P1391 after replacing crank position sensor - Page 2 - JeepForum.com
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post #16 of 26 Old 08-23-2010, 01:08 PM
CJ7-Tim
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When changing topics, it is best to start your own thread.



The most likely cause of it cranks and cranks but won't start up is the Crankshaft Position Sensor (CPS) located on the transmission bell housing. Often this part is also referred to as the CranKshaft Position Sensor (CKP) CPS/CKP failure is very common. The CPS/CKP can stop working with no warning or symptoms and the engine will not run or the engine may randomly stall for no apparent reason.

Crank Position Sensors can have intermittent “thermal failure”. This means that the CPS/CKP fails when the engine gets hot, but works again (and will test as “good”) when it cools back down.

Begin with basic trouble shooting of the start and charge systems. Remove, clean, and firmly reconnect all the wires and cables to the battery, starter, and alternator. Look for corroded or damaged cables or connectors and replace as needed. Do the same for the grounding wires from the starter to engine block, and from the battery and engine to the Jeep's frame/body. Jeeps do not tolerate low voltage or poor grounds and the ECM/ECU may behave oddly until you remedy this.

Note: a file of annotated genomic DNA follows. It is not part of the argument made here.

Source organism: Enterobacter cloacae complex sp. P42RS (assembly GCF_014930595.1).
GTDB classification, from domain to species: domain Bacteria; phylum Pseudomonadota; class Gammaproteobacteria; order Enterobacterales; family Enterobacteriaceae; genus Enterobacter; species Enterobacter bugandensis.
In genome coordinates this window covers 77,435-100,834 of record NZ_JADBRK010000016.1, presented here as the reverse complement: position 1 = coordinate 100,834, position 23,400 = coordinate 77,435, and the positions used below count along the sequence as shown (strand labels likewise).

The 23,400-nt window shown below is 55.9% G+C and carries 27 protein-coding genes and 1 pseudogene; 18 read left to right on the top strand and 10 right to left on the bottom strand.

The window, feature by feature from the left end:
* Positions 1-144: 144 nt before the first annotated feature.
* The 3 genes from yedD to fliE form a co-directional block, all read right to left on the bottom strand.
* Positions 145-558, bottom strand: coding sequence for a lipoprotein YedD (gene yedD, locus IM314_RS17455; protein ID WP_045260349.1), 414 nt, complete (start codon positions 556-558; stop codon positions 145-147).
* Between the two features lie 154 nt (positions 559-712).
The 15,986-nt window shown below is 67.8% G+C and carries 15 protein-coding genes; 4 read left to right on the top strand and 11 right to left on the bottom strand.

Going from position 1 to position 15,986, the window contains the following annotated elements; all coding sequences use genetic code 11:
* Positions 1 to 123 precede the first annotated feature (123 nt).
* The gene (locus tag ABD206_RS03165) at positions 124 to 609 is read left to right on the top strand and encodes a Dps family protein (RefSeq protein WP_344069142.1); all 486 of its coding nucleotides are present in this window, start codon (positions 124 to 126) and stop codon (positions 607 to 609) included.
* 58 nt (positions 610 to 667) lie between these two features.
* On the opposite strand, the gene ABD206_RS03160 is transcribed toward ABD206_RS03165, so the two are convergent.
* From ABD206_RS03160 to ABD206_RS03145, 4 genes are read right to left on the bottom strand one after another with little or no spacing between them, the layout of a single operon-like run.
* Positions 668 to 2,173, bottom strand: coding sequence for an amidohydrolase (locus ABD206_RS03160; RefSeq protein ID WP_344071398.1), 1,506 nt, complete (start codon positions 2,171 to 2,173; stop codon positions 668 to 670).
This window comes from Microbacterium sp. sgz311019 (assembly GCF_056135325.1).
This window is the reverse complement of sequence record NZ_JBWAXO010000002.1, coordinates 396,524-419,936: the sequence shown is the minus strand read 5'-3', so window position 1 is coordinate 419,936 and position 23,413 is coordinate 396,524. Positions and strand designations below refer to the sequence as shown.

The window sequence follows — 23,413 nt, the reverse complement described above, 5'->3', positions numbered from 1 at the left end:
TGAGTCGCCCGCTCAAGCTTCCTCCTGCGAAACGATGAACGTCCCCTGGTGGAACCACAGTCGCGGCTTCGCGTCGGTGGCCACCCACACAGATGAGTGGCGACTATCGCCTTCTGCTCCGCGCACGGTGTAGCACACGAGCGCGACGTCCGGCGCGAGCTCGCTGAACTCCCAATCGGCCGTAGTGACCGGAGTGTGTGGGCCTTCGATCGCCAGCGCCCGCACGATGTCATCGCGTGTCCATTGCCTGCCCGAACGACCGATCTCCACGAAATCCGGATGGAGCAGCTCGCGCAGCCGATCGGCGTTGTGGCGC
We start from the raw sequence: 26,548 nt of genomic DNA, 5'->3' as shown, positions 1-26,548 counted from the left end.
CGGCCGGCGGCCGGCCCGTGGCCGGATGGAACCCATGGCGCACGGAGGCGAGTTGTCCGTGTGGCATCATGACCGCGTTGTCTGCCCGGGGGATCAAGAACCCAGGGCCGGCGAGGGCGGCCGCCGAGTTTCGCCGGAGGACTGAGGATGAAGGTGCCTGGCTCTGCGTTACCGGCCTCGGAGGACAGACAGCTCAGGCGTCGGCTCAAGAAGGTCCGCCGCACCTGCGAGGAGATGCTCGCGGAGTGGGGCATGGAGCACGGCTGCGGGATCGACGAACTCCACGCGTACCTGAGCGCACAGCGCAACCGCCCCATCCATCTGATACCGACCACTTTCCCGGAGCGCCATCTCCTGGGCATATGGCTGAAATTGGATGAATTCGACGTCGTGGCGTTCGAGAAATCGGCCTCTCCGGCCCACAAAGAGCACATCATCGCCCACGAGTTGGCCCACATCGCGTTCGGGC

Symptoms –
- Starter cranks and cranks but engine won't start up and run.
- Fuel gauge and voltage gauge may not work or display properly.
- You sometimes will have No Bus on the odometer after 30-60 seconds.
- A failed CPS/CKP may or may not throw a CEL trouble code.
- No spark at the spark plugs.
- Fuel pump should run and prime for 3-5 seconds.

If the CPS/CKP is failed sometimes the OBD-II trouble code reader cannot make a connection to the ECU/computer or cannot read Check Engine Light/MIL codes because the CPS/CKP has failed. Disconnect the code reader, disconnect the CPS/CKP wire connector, and reconnect the code reader. If the code reader establishes contact with the ECU and scans, your CPS/CKP is failed and needs to be replaced.


Diagnostic steps to confirm the CPS is the cause of your no-start


You should be able to verify a bad cps, by unplugging it, and turning the ignition key to on. If the voltage gauge and/or the fuel gauge now displays correctly and/or the No-Bus is gone, replace the CPS.

Unplugging and reconnecting the CPS sensor where it connect to the main harness near the back of the intake manifold usually resets the ECU and if the jeep fires right up after doing this you can bet that the CPS is faulty and needs to be replaced.

Exchange the fuel pump relay and the ASD relay with one of the other similar ones in the PDC to eliminate the relays as the cause of the no-start. Check the ASD relay fuse.